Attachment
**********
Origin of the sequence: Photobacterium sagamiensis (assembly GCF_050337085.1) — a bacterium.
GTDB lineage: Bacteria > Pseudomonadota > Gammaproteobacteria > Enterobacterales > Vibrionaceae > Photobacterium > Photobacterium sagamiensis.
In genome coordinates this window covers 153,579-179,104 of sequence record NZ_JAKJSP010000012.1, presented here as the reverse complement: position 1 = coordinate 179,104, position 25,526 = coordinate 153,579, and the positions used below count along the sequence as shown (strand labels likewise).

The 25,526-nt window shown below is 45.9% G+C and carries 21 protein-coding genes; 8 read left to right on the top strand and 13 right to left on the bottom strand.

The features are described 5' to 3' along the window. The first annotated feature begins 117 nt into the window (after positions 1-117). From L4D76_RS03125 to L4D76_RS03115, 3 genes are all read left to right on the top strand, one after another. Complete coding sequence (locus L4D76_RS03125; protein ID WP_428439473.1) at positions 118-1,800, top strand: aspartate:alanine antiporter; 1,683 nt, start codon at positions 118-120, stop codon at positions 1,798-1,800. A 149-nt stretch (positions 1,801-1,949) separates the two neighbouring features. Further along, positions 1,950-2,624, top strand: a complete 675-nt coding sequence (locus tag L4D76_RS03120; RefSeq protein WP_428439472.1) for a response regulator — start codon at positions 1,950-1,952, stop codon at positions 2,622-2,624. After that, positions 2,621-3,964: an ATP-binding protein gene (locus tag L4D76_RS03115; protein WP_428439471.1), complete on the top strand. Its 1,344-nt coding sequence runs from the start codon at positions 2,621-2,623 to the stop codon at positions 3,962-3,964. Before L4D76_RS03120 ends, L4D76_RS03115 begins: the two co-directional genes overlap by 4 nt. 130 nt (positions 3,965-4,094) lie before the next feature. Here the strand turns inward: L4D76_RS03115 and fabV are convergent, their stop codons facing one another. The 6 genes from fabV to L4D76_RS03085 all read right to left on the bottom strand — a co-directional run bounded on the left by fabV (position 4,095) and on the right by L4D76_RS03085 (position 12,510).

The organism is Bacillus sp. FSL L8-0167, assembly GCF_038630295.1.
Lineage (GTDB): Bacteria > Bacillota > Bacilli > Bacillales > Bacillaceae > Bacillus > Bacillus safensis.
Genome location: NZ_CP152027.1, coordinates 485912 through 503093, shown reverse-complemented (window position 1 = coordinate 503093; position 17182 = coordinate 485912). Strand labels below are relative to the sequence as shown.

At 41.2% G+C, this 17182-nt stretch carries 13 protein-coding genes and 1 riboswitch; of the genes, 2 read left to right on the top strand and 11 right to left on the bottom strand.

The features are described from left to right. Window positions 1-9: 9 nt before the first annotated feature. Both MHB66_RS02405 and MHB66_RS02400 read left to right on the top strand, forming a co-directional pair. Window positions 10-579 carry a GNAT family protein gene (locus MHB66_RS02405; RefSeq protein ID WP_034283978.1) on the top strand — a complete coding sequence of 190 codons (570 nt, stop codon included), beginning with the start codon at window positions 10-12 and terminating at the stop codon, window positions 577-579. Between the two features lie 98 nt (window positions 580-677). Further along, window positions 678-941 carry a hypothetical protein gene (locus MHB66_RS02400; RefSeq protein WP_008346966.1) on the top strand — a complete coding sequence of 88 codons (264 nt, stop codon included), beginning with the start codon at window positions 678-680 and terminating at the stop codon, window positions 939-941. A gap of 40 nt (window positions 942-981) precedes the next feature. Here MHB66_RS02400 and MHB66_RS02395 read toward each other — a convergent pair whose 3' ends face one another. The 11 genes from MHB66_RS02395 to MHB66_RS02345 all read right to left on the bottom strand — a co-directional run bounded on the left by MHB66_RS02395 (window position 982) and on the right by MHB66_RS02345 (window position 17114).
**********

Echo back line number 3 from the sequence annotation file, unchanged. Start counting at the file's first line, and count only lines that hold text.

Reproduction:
In genome coordinates this window covers 153,579-179,104 of sequence record NZ_JAKJSP010000012.1, presented here as the reverse complement: position 1 = coordinate 179,104, position 25,526 = coordinate 153,579, and the positions used below count along the sequence as shown (strand labels likewise).